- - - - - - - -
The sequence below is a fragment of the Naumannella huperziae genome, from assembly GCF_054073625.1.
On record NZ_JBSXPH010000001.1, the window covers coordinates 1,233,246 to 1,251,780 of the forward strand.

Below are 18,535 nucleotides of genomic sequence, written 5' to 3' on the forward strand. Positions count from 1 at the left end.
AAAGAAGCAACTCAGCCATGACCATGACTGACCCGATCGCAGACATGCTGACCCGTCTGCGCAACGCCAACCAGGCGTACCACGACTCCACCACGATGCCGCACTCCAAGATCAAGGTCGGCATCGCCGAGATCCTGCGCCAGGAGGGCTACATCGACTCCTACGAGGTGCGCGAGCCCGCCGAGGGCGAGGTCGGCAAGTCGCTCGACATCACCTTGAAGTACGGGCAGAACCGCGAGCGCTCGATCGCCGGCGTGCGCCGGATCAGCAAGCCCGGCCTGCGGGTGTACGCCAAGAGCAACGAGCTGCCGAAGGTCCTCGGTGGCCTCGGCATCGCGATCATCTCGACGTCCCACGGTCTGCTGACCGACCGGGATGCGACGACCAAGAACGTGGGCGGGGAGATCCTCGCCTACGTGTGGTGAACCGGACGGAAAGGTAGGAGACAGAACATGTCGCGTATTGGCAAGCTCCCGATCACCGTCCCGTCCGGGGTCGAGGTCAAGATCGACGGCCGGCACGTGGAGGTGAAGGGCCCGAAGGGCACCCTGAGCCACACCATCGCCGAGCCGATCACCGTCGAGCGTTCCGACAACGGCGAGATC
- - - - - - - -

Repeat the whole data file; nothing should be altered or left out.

The sequence below is a fragment of the Naumannella huperziae genome, from assembly GCF_054073625.1.
On record NZ_JBSXPH010000001.1, the window covers coordinates 1,233,246 to 1,251,780 of the forward strand.

Below are 18,535 nucleotides of genomic sequence, written 5' to 3' on the forward strand. Positions count from 1 at the left end.
AAAGAAGCAACTCAGCCATGACCATGACTGACCCGATCGCAGACATGCTGACCCGTCTGCGCAACGCCAACCAGGCGTACCACGACTCCACCACGATGCCGCACTCCAAGATCAAGGTCGGCATCGCCGAGATCCTGCGCCAGGAGGGCTACATCGACTCCTACGAGGTGCGCGAGCCCGCCGAGGGCGAGGTCGGCAAGTCGCTCGACATCACCTTGAAGTACGGGCAGAACCGCGAGCGCTCGATCGCCGGCGTGCGCCGGATCAGCAAGCCCGGCCTGCGGGTGTACGCCAAGAGCAACGAGCTGCCGAAGGTCCTCGGTGGCCTCGGCATCGCGATCATCTCGACGTCCCACGGTCTGCTGACCGACCGGGATGCGACGACCAAGAACGTGGGCGGGGAGATCCTCGCCTACGTGTGGTGAACCGGACGGAAAGGTAGGAGACAGAACATGTCGCGTATTGGCAAGCTCCCGATCACCGTCCCGTCCGGGGTCGAGGTCAAGATCGACGGCCGGCACGTGGAGGTGAAGGGCCCGAAGGGCACCCTGAGCCACACCATCGCCGAGCCGATCACCGTCGAGCGTTCCGACAACGGCGAGATC